Acrylonitrile is microbially metabolized by Pseudomonas chlororaphis to acrylamide, a building block for various plastic polymers. Over 200,000 tons of acrylamide are produced annually in this way, 90% of which is used in the production of polyacrylamide polymers. These polymers are used for water treatment, storage, distribution and in polyacrylamide gels used for macromolecular analysis (Glazer, A.W. and Nikaido, H. Microbial Biotechnology. New York: W.H. Freeman, 1995).
Pseudomonas chlororaphis k22 can degrade acrylonitrile directly to acrylate using aliphatic nitrilase (Kobayashi et al., 1992). Pseudomonas chlororaphis B23 uses nitrile hydratase and amidase to get to the same point (Nagasawa et al., 1992).
The following is a text-format acrylonitrile degradation pathway map. An organism which can initiate the pathway is given, but other organisms may also carry out later steps. Follow the links for more information on compounds or reactions. This map is also available in graphic (12k) format.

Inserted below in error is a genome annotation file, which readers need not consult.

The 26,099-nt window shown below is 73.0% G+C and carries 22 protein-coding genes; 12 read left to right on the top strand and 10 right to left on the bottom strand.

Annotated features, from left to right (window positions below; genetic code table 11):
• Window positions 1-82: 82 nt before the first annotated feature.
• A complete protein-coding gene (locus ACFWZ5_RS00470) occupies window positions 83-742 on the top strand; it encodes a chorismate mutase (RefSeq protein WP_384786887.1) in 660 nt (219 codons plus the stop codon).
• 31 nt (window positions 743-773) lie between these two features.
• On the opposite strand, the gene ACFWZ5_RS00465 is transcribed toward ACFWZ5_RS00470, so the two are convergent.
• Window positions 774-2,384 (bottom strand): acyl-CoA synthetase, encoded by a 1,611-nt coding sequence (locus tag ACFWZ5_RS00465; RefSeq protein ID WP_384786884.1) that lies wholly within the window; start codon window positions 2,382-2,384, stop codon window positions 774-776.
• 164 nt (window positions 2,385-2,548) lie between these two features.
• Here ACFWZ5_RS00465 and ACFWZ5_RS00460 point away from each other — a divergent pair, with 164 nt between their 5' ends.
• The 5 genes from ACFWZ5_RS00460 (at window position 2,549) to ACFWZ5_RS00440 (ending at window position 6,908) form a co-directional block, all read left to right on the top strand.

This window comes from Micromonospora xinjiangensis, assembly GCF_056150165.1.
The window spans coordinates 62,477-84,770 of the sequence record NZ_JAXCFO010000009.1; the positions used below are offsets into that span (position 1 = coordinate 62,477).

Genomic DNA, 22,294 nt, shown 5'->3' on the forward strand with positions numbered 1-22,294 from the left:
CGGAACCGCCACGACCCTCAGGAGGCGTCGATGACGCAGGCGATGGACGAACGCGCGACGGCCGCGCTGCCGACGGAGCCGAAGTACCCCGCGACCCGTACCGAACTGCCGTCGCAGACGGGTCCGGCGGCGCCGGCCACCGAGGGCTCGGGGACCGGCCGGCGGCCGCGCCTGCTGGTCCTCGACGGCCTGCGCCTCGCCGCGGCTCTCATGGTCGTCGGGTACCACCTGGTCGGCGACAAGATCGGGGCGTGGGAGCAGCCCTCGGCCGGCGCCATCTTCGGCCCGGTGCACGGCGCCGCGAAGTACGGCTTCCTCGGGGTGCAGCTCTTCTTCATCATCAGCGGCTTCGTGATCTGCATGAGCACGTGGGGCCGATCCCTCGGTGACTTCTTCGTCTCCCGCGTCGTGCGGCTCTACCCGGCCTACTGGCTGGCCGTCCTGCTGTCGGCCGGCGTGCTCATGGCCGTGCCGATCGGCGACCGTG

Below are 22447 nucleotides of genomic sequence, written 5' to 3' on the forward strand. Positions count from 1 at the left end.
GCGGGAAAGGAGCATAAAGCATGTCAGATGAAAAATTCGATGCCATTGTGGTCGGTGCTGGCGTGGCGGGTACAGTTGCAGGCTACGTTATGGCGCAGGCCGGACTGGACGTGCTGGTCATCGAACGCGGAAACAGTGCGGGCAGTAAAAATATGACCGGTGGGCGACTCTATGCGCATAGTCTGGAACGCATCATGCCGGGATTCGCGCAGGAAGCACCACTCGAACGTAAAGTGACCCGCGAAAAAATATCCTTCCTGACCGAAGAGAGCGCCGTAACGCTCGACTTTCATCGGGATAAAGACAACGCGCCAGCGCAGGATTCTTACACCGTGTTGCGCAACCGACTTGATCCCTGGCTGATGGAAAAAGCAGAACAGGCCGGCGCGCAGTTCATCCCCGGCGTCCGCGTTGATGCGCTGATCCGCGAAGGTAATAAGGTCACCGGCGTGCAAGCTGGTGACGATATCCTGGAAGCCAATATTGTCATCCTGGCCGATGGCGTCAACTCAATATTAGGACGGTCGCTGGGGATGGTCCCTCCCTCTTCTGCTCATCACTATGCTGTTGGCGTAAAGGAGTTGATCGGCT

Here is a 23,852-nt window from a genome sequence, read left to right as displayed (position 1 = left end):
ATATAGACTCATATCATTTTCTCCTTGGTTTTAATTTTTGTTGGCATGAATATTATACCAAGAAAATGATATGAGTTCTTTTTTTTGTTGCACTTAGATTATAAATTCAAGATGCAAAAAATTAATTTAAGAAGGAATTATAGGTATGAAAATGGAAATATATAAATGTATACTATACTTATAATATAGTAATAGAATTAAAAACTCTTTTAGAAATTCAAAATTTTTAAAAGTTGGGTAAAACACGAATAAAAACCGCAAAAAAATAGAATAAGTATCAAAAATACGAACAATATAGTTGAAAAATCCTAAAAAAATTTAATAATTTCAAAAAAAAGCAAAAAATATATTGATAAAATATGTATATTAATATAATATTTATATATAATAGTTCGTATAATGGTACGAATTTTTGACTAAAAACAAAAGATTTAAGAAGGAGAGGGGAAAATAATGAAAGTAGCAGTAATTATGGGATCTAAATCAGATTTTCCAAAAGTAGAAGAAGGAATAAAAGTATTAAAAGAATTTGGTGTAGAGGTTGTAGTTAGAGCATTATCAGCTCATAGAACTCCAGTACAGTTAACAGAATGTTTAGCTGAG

Acrylonitrile Acrylonitrile Pseudomonas chlororaphis k22 Pseudomonas chlororaphis B23 | | | | | | nitrile hydratase | | | | | aliphatic v | nitrilase Acrylamide | | | | | | amidase | | | | | v from the +-------------------------> Acrylate <------ Styrene Pathway | | | glutaconate CoA-transferase | | v Acrylyl-CoA | | | lactoyl-CoA dehydratase | | v Lactoyl-CoA | | | propionate CoA-transferase | | v L-Lactate | | | | | v Intermediary Metabolism (KEGG)
Page Author(s): Xiao-yun Zhang and Stephen Stephens
July 11, 2017 Contact Us
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